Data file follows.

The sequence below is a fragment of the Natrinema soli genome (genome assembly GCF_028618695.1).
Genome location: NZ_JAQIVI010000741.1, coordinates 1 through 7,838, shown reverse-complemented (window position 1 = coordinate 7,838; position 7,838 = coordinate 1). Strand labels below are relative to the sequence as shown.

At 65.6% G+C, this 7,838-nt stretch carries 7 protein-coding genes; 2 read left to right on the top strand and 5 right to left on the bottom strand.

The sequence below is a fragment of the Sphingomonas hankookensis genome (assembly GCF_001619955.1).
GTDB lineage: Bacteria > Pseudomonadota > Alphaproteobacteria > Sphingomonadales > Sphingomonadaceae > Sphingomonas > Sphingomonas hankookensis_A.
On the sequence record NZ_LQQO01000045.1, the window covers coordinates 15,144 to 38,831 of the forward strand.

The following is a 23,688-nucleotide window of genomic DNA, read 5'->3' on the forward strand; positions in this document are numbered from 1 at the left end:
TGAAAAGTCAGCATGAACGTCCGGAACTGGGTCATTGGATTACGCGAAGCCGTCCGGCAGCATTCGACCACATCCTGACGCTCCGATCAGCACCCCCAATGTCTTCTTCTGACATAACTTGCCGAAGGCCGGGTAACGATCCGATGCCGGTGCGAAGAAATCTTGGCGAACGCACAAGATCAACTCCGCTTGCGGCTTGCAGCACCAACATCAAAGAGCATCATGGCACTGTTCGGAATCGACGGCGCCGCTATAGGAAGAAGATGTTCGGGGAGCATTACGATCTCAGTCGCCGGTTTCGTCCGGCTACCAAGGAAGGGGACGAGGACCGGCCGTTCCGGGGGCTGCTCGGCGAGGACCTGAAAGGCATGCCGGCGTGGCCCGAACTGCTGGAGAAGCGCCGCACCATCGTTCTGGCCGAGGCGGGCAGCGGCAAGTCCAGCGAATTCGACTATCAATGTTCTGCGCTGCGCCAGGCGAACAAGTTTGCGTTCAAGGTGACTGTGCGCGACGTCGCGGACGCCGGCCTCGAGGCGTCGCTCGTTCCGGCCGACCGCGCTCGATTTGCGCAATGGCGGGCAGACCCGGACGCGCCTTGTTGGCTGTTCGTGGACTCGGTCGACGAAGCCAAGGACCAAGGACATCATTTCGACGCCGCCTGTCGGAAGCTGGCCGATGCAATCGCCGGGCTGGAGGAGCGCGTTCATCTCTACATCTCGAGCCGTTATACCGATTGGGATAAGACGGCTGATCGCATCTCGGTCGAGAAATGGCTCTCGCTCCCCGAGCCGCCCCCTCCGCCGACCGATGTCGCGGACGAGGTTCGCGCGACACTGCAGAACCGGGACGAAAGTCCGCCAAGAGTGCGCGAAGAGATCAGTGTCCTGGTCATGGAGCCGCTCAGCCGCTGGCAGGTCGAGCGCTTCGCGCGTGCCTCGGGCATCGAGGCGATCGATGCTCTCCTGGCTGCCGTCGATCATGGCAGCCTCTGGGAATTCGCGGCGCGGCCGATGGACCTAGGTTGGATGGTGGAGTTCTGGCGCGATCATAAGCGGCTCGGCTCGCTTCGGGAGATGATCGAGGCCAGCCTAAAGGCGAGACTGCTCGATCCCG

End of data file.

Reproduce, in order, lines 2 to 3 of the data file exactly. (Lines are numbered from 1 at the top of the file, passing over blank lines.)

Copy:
Genome location: NZ_JAQIVI010000741.1, coordinates 1 through 7,838, shown reverse-complemented (window position 1 = coordinate 7,838; position 7,838 = coordinate 1). Strand labels below are relative to the sequence as shown.

At 65.6% G+C, this 7,838-nt stretch carries 7 protein-coding genes; 2 read left to right on the top strand and 5 right to left on the bottom strand.